21 Things To Do With Pickle Brine
Don’t toss out that leftover brine at the bottom of the pickle jar! Here are ways to incorporate it into drinks, dishes and — magically — use it to make more pickles.
Dill, onion, olive, and pickled pepper brine line a shelf of my refrigerator. I religiously hoard these by-products of pickling because they're versatile condiments on their own. Pickle brine's sharp, vinegary constitution can perk up any savory meal. You can drink it straight up for post-workout electrolytes and to relieve muscle cramps. You can even bake with it! If you find yourself with a surplus of pickle juice, keep reading. We’ll teach you how to use leftover brine in no time.
But first ... What’s happening in that jar?
Put on your lab goggles! The science of pickling, wherein an object like a fresh cucumber is placed in brine, comes down to osmosis. The cucumber has a semi-permeable membrane or skin, meaning it will allow some molecules to pass through and some not. Spice molecules, yes. Entire peppercorns, no.
Both the brine and cucumbers have water in them, but since the brine is so salty (or is a "hypertonic" solution), the cucumber will want to reach equilibrium. The water and flavors of the cukes start to exchange places with the salt and spices in the brine, resulting in a new, milder brine after the pickles are done curing. Osmosis at its finest.
Before you start reusing pickle brine, there are few preliminary steps you should take. First, take a look at the jar. Is there any visible mold on the sides, lid, or floating on its surface? If so, discard it. If your brine passed the mold test, the next step is to remove any spices and aromatics by running the pickling brine through a fine-mesh strainer or coffee filter-lined colander. Then, taste it! You heard me. You have to know how briny it is so you can adjust it if needed. Taste good? Check out all the things you can do with it:
It came from inside the fridge
- Reuse homemade or store-bought pickle brine to make a new batch of homemade pickles (grab our recipe for quick pickles here). Bring the leftover pickle brine to a boil in a pot with a fresh clove of garlic and a few pickling spices before pouring it over a clean jar of cucumber slices, onions, peppers, or peeled boiled eggs. Then refrigerate and watch the magic happen! All sorts of veggies are prime for the pickling: radishes, green beans (aka dilly beans), and cauliflower are all good candidates. When you’re finished with the first batch, repeat ad infinitum.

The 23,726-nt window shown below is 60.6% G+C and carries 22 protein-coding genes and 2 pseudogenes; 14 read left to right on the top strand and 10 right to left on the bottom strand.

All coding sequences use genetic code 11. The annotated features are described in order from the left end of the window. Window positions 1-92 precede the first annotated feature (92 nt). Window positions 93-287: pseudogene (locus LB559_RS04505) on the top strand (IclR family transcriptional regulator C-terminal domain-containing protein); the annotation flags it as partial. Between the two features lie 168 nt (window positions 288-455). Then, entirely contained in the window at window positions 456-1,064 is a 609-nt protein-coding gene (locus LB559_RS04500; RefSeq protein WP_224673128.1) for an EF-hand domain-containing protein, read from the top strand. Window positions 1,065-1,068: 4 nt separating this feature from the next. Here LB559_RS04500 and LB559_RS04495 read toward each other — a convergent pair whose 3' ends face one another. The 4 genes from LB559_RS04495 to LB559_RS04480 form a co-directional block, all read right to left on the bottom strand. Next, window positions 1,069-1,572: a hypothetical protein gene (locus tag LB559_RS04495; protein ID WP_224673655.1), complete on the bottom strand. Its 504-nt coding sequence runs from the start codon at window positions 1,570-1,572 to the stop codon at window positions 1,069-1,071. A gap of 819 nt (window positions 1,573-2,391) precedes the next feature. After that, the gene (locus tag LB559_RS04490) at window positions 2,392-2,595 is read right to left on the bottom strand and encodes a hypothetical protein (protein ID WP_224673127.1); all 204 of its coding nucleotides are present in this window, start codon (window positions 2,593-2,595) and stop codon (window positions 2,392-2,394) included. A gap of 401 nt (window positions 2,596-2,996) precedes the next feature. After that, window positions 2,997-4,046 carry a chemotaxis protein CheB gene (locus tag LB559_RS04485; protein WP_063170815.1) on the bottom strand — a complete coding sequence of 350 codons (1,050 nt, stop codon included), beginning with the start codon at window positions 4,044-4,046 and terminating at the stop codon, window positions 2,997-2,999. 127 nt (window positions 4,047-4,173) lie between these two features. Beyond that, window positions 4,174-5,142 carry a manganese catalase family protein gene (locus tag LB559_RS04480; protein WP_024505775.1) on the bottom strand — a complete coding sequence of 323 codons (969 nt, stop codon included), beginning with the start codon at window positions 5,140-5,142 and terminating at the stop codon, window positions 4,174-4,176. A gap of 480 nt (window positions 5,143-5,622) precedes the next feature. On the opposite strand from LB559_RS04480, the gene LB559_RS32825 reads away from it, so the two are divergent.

- Speaking of eggs, add a splash of juice to the yolks of your deviled eggs. That’ll give them some extra zing.
- In general, use pickle brine where you would use strong acids like vinegar or citrus juice. An excellent example is to swap the lemon out in hummus!
Soups, salads, and sandwiches
- Comedian Hannibal Buress says he dips his hand into a jar of leftover pickle juice and flicks ham sandwiches 7 to 11 times for more flavor. An easier way to accomplish this (and to mimic the oil and vinegar of classic Italian hoagies): Transfer 1 part strained pickle juice and 1 part olive oil to a squeeze bottle. Shake and squirt at will.
- A uniquely tart condiment to learn is a gastrique. It starts as cooked down honey or sugar syrup, but instead of apple cider vinegar, add the complex bouquet of brine. Once cooled, it’s a stellar accompaniment for strong blue cheeses, fruit, or poached proteins.
- Pack a picnic by marinating soft cheeses like mozzarella or balls of goat cheese in a jar. Add a little pickle juice, olive oil, thyme, red pepper, sliced garlic, and a couple of olives.
Get your cook on
- One of my favorite recent discoveries is zupa ogórkowa, or Polish pickle soup. When heat is applied to pickle juice and chicken stock, it mellows out the sharp edges of the brine. Try different proportions of broth to brine in gazpacho, a batch of beans, congee, and boiled potatoes. (Read more about congee here). I’ve tried slowly simmering chicken adobo with a mix of pickle juice and soy sauce; it was plucky but satisfying over rice.
- Keep pickle brine around like you would a cooking wine. If you’ve just seared some meats, quickly deglaze the pan with brine to create a punchy sauce.
- Fill a pot with diluted pickle juice to steam your vegetables or poach fish.
- Round out your bbq with a brilliant mop sauce.
Down the hatch!
- You could drink it all if you could handle it.
- But if the bite is too hard for you, tone it down with nonalcoholic concoctions. A splash of olive juice with seltzer is very similar to Vichy Catalan, a Spanish sparkling water.
- For a sweeter summer sip, shrubs or drinking vinegars are tamed with the addition of fruit.
- A pickleback is the perfect chaser for stinging drinks like straight whiskey or tequila. The strong flavors of the pickle juice neutralize the burn you feel at a bar.
No matter how you sprinkle pickle brine, you’re preventing food waste and adding a new jolt of flavor to your dishes.
Now it’s your turn. We want to hear about what kinds of refrigerator pickles you make and how you use up the brine. Be sure to tag @yummly on Instagram for a chance to be featured!